The stories are only begin to break, and already it is clear that there are going to be a lot of problems unearthed at Miami.
While many people are questioning the motivations and/or character of Nevin Shapiro, the reality is neither of those matter. The people who get NCAA athletes in trouble rare have stellar character or pure motivations.
What does matter are the allegations of 72 athletes receiving impermissible benefits and early indications that multiple coaches and/or administrators were aware of (at worst) or suspicious of (at best) the situation.
And when Yahoo sports spends 100 hours interviewing Shapiro over 11 months then you know that there are a lot of details and documents to substantiate what is going on.
One report clearly states that two former Miami coaches (who are now at Alabama), brought student athletes to meet with Shapiro during the recruiting process.
According to the report:
[Jeff] Stoutland is the Crimson Tide’s offensive line coach after holding that position at Miami from 2007-10. [Joe] Pannunzio is director of football operations. He spent the previous five years as the Hurricanes’ tight ends coach/special teams coordinator.
Despite the rash of allegations and the recent disclosure, it appears that this is not new to the NCAA. Apparently the NCAA has been investigating Miami for five months already. But Al Golden is apparently willing to tackle the challenge, and at least so far he is not attacking Miami for failing to disclose this situation to him. Golden also discussed how he will handle the situation with his student athletes.
“Until we hear of an infraction or that we did break a rule, everybody is practicing,” Golden told a small group of reporters before the practice session. “If it is determined that somebody broke rules, than certainly that will be first dealt with from a university standpoint from an eligibility standpoint.”
Former Miami Hurricanes quarterback Jim Kelly says he was shocked to hear about alleged NCAA violations at Miami. Plus, Kelly says he probably would have taken additional benefits, too.
Golden said he has thought about future suspensions, but said he doesn’t know all of the facts and did not read the inflammatory Yahoo! Sports story released on Tuesday. Nevin Shapiro, a former Miami booster who is serving a 20-year prison sentence for masterminding a $930 million Ponzi scheme, told Yahoo! Sports he provided impermissible benefits to 72 of the university’s athletes between 2002 and 2010.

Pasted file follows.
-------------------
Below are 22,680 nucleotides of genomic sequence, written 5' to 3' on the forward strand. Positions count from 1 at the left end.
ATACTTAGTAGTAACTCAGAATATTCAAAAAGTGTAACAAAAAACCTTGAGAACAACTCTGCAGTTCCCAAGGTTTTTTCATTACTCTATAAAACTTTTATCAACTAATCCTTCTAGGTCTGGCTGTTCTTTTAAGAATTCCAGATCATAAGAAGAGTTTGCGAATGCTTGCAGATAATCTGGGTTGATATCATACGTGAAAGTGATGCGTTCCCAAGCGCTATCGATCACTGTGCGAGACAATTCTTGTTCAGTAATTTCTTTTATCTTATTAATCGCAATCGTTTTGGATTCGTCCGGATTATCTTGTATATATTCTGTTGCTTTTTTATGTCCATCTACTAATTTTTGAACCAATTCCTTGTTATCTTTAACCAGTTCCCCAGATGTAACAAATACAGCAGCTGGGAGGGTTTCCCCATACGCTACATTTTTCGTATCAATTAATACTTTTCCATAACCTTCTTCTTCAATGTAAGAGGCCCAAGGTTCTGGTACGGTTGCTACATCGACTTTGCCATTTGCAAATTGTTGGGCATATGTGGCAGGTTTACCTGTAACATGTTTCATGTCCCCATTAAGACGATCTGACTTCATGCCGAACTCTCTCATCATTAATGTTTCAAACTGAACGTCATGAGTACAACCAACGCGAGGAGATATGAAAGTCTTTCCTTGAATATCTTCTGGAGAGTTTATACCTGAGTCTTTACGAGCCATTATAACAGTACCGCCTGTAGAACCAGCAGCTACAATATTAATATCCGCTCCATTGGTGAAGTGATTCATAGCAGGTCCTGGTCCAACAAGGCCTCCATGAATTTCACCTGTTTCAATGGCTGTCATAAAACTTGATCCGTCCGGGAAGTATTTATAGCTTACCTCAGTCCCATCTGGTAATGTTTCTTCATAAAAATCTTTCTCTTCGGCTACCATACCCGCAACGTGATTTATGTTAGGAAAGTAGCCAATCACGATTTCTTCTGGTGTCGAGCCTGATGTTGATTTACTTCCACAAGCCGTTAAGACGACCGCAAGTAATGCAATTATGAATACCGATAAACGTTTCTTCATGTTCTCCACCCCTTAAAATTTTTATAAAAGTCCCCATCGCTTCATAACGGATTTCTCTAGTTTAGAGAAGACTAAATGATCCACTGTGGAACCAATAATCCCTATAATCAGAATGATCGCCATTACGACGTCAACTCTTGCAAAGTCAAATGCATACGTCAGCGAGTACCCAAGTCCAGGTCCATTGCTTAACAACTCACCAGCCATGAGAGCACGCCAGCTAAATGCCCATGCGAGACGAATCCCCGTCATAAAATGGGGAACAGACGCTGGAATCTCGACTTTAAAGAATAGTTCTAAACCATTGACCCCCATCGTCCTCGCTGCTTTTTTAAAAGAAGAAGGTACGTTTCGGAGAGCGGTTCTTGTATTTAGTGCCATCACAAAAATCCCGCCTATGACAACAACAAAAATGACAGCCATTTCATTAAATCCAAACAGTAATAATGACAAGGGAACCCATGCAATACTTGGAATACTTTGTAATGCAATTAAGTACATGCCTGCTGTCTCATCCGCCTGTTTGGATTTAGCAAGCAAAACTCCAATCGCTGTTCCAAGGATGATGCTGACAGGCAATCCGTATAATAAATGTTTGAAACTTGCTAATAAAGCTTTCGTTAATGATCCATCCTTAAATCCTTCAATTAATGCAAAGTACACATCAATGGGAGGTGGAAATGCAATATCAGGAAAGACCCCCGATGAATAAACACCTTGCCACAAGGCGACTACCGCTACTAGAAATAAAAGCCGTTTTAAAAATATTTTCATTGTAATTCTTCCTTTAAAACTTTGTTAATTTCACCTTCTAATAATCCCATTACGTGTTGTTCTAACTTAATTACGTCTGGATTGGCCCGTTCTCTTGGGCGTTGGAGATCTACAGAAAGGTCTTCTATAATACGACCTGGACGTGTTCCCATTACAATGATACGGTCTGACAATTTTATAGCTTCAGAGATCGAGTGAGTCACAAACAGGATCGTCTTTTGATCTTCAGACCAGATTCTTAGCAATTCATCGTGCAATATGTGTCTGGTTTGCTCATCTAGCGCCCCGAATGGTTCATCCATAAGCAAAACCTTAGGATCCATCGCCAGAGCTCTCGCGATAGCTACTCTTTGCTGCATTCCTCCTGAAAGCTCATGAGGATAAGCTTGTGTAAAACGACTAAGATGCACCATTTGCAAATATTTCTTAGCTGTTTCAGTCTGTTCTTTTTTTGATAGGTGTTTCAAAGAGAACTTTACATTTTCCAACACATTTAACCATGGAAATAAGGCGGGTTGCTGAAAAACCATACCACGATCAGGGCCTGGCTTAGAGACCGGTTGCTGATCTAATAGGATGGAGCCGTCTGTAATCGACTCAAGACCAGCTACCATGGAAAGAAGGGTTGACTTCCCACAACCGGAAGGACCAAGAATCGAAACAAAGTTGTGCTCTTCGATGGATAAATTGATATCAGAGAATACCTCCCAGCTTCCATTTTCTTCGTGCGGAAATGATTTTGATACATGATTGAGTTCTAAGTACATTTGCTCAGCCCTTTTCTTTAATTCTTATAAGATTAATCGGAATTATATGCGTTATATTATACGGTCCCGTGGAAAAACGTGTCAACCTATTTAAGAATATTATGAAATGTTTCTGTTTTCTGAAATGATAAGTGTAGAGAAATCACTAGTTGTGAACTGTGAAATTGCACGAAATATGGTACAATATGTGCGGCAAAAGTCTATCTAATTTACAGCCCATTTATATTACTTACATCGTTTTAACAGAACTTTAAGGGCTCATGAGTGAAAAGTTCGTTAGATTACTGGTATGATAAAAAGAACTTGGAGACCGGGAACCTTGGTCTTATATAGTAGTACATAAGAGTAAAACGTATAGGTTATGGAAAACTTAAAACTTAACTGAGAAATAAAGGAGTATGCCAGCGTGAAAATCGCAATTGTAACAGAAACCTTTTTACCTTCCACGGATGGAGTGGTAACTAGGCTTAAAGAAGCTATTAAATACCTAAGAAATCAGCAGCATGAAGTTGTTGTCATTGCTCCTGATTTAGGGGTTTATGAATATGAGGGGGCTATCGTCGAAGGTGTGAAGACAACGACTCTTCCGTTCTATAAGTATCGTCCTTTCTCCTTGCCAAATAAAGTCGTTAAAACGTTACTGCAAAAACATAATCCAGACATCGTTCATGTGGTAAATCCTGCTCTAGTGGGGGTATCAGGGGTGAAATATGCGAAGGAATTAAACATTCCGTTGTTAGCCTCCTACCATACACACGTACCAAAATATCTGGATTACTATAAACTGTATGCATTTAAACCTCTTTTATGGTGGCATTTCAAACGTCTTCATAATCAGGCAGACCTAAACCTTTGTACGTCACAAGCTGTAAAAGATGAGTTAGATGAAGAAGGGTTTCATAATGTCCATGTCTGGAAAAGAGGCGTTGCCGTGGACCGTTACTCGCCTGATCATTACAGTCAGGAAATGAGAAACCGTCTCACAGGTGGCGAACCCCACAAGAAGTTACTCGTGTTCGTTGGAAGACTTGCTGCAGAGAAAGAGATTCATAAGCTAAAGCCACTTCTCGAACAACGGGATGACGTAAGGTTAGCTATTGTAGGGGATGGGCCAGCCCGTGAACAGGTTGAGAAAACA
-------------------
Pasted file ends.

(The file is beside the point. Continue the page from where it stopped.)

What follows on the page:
Shapiro said he gave money, cars, yacht trips, jewelry, televisions and other gifts to numerous players, including several starters on Miami’s current roster. Shapiro also claimed he paid for nightclub outings, sex parties, restaurant meals and in one case, an abortion for a woman impregnated by a player.
NCAA president Mark Emmert said Wednesday in an interview with ESPN Radio’s “Mike and Mike in the Morning” that Miami has been under investigation for at least five months.
“We were well aware of it and weren’t surprised by the sensational media coverage. We’ve been on top of it for a while, gathering information and collecting data,” he said.
Emmert said he couldn’t comment on the specifics of the case but he did say that typical investigations take six to seven months.
The problem in this case, as occurs in most of these cases is that the current student athletes will suffer, even if they had nothing to do with the wrongdoing.
Until the NCAA (or anyone else) can figure out a truly meaningful way to punish a school for the historical problems without punishing the current athletes (if there is a way to accomplish that), we are going to continue to face these issues.
Shapiro names many players in his latest claims and also alleges that he made payments to players in his capacity as a part owner of a sports agency.
Shapiro said he gave money, cars, yacht trips, jewelry, televisions and other gifts to a list of players including Vince Wilfork, Jon Beason, Antrel Rolle, Devin Hester, Willis McGahee and the late Sean Taylor. Shapiro also claimed he paid for nightclub outings, sex parties, restaurant meals and in one case, an abortion for a woman impregnated by a player. One former Miami player, running back Tyrone Moss, told Yahoo! Sports he accepted $1,000 from Shapiro around the time he was entering college.
“Hell yeah, I recruited a lot of kids for Miami,” Shapiro told Yahoo! Sports. “With access to the clubs, access to the strip joints. My house. My boat. We’re talking about high school football players. Not anybody can just get into the clubs or strip joints. Who is going to pay for it and make it happen? That was me.”
Shapiro has said multiple times in the past year, including in the Yahoo! Sports story posted Tuesday, that he is angry with several of the players he claims to have helped when they were Hurricanes. Miami officials began cooperating with NCAA investigators not long after Shapiro made claims about his involvement with players last year. University president Donna Shalala and athletic director Shawn Eichorst were questioned by the NCAA this week.
“I can tell you what I think is going to happen,” Shapiro told Miami television station WFOR from federal prison in Atlanta. “Death penalty.”
Shapiro also says he was part-owner in an agency, Axcess Sports & Entertainment, that funneled cash to players to sign with its agents, a charge others in the agency deny.
Shapiro also told Yahoo! he made payments on behalf of the sports agency to serve as a tool to recruit potential clients. These included a lump sum of $50,000 to Patriots lineman and former Hurricane Wilfork, who signed with the agency as a former first-round pick.